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With 11 AF points grouped around the centre of the frame, there is a fair amount of choice, but only the centre one is cross type. We found that although the Canon 6D can focus quickly when the peripheral points are used, it doesn't track moving subjects quite so well as when the centre point is used.
When photographing deer, we had a near 100% success rate when using the camera's centre point, but many of the images benefit from cropping to improve composition.
As with both the Canon EOS 60D and Canon EOS 7D, the Canon EOS 6D uses the iFCL metering system with a 63-zone dual-layer metering sensor. As we've seen on previous Canon EOS bodies, this system is extremely accurate, taking into account the focus point, colour within the scene and the amount of available light.
In practice this works well, but in high contrast situations a little exposure compensation maybe required. This can be either way, depending on the brightness of the subject under the active AF point.
Shooting wildlife against a flat sky in relatively low light really put the metering to the test, and while a small amount of positive exposure compensation was dialled in to lift the detail, the iFCL metering again proved that it was able to read the scene and subject well to capture the shot needed.
The 6D's colour rendition is excellent, adding slight but not overwhelming warmth to images, so JPEGs are pleasing to the eye direct from the camera. The TFT screen's representation of the final image is spot on, enabling you to accurately gauge whether or not you have the image that you want.
During part of this test we shot landscapes from dawn till dusk, through the different levels of light, and the metering and auto white balance systems performed well. There were no situations arising that needed more than a small adjustment to the exposure compensation.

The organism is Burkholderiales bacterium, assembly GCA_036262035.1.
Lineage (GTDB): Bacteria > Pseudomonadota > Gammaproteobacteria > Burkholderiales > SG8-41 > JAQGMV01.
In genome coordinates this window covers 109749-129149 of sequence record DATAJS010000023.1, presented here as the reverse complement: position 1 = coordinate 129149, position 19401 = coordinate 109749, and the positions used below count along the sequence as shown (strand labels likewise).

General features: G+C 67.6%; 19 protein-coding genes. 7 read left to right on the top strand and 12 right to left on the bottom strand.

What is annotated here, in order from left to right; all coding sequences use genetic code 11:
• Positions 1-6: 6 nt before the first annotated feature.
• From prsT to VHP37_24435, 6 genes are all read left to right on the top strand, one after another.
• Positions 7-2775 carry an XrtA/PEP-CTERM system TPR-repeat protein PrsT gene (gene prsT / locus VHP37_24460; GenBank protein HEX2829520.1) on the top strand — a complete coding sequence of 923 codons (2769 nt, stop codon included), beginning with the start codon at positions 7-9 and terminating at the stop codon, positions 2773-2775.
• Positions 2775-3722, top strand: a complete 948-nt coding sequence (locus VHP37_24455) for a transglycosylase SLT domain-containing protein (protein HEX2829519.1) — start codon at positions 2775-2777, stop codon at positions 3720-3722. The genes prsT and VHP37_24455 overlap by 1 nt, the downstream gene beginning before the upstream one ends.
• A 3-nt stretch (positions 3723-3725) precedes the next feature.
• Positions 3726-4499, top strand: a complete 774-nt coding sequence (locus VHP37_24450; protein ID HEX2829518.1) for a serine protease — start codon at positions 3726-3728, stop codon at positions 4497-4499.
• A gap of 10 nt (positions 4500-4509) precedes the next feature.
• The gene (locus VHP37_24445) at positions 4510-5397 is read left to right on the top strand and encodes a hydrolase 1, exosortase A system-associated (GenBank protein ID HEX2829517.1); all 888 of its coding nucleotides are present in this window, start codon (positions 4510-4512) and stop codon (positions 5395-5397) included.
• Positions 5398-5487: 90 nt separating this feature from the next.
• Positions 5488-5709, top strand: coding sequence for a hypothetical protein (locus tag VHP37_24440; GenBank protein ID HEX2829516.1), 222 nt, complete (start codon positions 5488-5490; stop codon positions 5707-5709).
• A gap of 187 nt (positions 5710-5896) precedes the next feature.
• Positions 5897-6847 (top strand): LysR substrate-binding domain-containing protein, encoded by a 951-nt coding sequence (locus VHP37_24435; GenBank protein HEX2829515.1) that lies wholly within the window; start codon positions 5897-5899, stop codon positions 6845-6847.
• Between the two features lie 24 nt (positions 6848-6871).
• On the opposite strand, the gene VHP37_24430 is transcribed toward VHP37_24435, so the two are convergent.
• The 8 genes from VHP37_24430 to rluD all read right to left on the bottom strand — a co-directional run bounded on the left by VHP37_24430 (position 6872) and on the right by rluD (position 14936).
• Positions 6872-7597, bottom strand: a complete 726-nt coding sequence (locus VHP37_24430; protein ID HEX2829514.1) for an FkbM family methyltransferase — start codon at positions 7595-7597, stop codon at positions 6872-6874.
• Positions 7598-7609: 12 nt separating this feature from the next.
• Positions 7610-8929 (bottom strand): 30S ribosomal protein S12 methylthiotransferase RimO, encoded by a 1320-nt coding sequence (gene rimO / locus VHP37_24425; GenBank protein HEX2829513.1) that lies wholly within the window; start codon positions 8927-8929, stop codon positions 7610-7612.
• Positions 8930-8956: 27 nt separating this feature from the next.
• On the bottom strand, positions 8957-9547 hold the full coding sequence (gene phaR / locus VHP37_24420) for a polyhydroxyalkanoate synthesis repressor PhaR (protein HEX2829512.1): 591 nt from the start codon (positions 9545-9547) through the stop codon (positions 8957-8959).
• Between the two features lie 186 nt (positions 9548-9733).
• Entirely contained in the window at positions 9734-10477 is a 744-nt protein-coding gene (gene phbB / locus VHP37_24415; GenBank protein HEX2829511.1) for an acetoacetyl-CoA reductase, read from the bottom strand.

White balance throughout was accurate, and even in the low light of the setting sun the camera was capable of reproducing the colours with a good amount of vibrance and clarity.
As it has a full frame sensor, you'd expect the Canon 6D's low light performance to be good, and it certainly delivers. To make sure that the wildlife shots were sharp and the subjects were lifted from the background, a high sensitivity of ISO 800 was used with an open aperture of f/2.8.
Zooming into 100% reveals good sharpness and little noise, but there is a slight reduction in the level of finer detail.
There are no visible signs of noise at the lower end of the sensitivity range. By ISO 800 there is a small amount of luminescent noise, but it is only at ISO 25600 that chrominance noise be seen, and then only slightly.
However, the detail smoothing to combat noise in JPEG files is apparent. And while noise is subdued the detail is also lost, although it does still capture usable images.
There is quite a difference between the appearance of JPEG and raw files, and Canon has done an excellent job with the JPEG processing, since these images are instantly pleasing, direct from camera.
Looking at the lab data, we can see that despite relatively average dynamic range scores for the JPEG files, the images themselves have good contrast and punchy colours.
The raw files, by contrast, contain a good two stops of extra shadow and highlight detail that can be recovered in post-processing. The amount of noise that appears in the raw files is generally higher, but again the full frame sensor comes into its own, and along with the Digic 5 processor it helps to keep noise subdued.